ANAS Sarwar is turning a blind eye to history when he uses the current ferry problems to attack the First Minister ("Sturgeon told ferries failure on her watch is an ‘international humiliation'", The Herald, September 24).

Eleven years ago Peter Timms, then chairman of David MacBrayne, said its Calmac and NorthLink subsidiaries had suffered decades of under-investment by successive governments. As reported in The Herald of September 27, 2010, "between 1974 and 2010 the average age of vessels in the Clyde and Hebrides fleet has crept upwards from 13 to nearly 20 years".

There have been Labour governments both in Westminster and at Holyrood over that 11-year period, but MPs and MSPs of all parties choose to ignore island problems until it becomes politically expedient. Where was Anas Sarwar in the years when it was obvious that Islay’s ferry service was fragile?

In normal circumstances I, too, would like to see Islay’s much-needed ferries built in Scotland, but with no firm end date for the construction of the two ferries in Ferguson’s yard, Mr Sarwar has to understand that Islay can’t wait.

Catriona Bell, Bridgend, Isle of Islay.


THE “best of the best” said Kate Forbes when describing Ferguson Marine’s management on a fleeting visit just several weeks ago. Did she come with the knowledge of ferry orders going abroad – Romania, Poland, Turkey – yet still made that statement?

What has that enormous pay packet to the “best of the best”achieved? Don’t argue competitive tenders. We are no longer in the EU, so no hassle there. Don’t argue best value for the Scottish purse. People on the dole will cost more than any paltry savings made in foreign yards. Don’t argue we don’t have the workers. Provide well-paid work with guarantees of year on year orders and the workers will come while we build our own skill force once more. Take Inchgreen Drydock into public ownership to give space for Ferguson’s to do the work.

There is no will. Why not? The people of Inverclyde have been and are being betrayed by those in whom we placed our trust. No wringing of hands. No excuses. No meaningless bluster.

Nothing would please me more than to be proved wrong by a united front forcing a reversal of this calamitous decision. Heads should indeed roll, not when management/director/government choose but immediately. Our representatives stand or fall on the outcome of this. Here is an opportunity to build an industrial base which will give job opportunities at all skill levels and across all age ranges to an area where a new cafe, restaurant, call centre, fish processing plant is all we can aspire to. Shame on us all.

Isobel Delussey, Gourock.


WITH the conference on climate change just about upon us I have yet to hear any politician even mention the root cause of the problem, namely human population growth. Unless this thorny issue is sorted then the future for our children and grandchildren is really bleak.

Still we see in the news that surrogacy is on the rise and we are also spending millions annually on IVF. Surely with so many children on the planet requiring loving parents we should be outlawing these practices. I have four children and love them all equally, the fact that I am the biological father of only two does not matter. Instead of increasing the problem I would urge more potential parents to consider adoption rather than proliferation. Maybe by doing so and also modifying our outrageously wasteful lifestyles we could offer a brighter future to coming generations.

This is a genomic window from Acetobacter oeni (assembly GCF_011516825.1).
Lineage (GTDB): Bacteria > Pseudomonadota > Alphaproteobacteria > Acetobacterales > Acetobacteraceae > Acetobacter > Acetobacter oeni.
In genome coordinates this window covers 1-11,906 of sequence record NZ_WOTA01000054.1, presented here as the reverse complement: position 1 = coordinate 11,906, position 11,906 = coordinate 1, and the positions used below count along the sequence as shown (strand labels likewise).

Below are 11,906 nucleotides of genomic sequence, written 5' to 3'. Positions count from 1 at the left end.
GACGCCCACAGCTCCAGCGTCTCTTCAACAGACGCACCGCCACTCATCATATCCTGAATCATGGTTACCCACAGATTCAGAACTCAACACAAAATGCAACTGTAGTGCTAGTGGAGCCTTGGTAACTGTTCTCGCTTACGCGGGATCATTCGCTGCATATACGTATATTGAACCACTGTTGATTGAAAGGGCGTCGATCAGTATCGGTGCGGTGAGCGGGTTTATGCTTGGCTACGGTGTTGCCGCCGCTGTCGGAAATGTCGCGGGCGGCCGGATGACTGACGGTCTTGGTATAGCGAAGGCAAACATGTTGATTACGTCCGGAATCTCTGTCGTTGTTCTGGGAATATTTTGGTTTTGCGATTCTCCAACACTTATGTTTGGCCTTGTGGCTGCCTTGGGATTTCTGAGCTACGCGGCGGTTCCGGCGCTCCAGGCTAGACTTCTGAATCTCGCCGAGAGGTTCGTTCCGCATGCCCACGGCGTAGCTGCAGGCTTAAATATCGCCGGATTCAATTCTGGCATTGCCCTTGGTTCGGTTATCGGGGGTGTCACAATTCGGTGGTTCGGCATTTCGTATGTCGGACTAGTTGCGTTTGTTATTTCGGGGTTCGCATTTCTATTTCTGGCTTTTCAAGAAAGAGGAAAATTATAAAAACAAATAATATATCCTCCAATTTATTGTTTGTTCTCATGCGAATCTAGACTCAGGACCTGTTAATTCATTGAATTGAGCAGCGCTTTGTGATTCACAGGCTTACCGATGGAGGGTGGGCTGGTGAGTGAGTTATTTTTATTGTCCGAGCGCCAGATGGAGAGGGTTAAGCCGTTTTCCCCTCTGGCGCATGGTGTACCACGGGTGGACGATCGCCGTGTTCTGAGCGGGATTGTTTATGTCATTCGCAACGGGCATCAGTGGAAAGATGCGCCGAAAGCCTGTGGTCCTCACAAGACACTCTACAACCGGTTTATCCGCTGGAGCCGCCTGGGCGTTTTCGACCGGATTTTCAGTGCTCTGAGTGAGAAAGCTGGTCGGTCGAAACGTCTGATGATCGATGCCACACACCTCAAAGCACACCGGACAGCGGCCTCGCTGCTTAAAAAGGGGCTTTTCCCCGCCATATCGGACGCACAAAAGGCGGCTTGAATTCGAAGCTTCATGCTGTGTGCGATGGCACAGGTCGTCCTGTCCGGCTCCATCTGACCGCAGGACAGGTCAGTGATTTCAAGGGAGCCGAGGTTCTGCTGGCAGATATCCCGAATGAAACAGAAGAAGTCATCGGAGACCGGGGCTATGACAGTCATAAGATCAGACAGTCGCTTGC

To quote Sir David Attenborough: "All environmental problems become harder – and ultimately impossible – to solve with ever more people."

Professor Eric R McVicar, Strontian.


ON October 3 it will be 69 years since the United Kingdom became the third nuclear power, with the successful detonation of an atomic device at Monte Bello Islands off the West Australian coast. This was followed by further test detonations in Australia and Christmas Island (Kiritimati).

While the UK and the world have been a safer place since these tests, the service personnel involved in the tests, and their descendants, have suffered many unexplained illnesses which can be traced back to their participation in these tests.

Over the last few years, the service personnel who were involved in these tests have been campaigning for the Government to award a medal to personnel involved in these tests. This request has been turned down twice, in 2013 and again in 2019. When veterans and Members of Parliament have queried this decision they are given the usual hackneyed answer: “The Government continues to recognise and are grateful to all the servicemen who participated in the British nuclear testing programme. They contributed to keeping our nation secure during the Cold War and since, by ensuring that the UK was equipped with an appropriate nuclear capability.”

If the Government were truly grateful for our service during this period then they should demonstrate this by awarding a medal.

Colin Moir, Peterhead.


HAVING in the last year downsized, measured and replaced, I am now more conversant with conversion from imperial to metric, as discussed in recent letters (September 21, 23, 24 & 25).

But while “one foot in the grave” remains apposite and unchanged, I guess that for my generation, in the winter of life, 180cm lacks the impact of “six feet under”.

Unlike Rachel Martin going back to imperial to measure scary inflation (Letters, September 24), I look back with nostalgia to the 1950s, where a pint of university scrumpy converts to 5p and a pie and beans 7p.

If only.

R Russell Smith, Largs.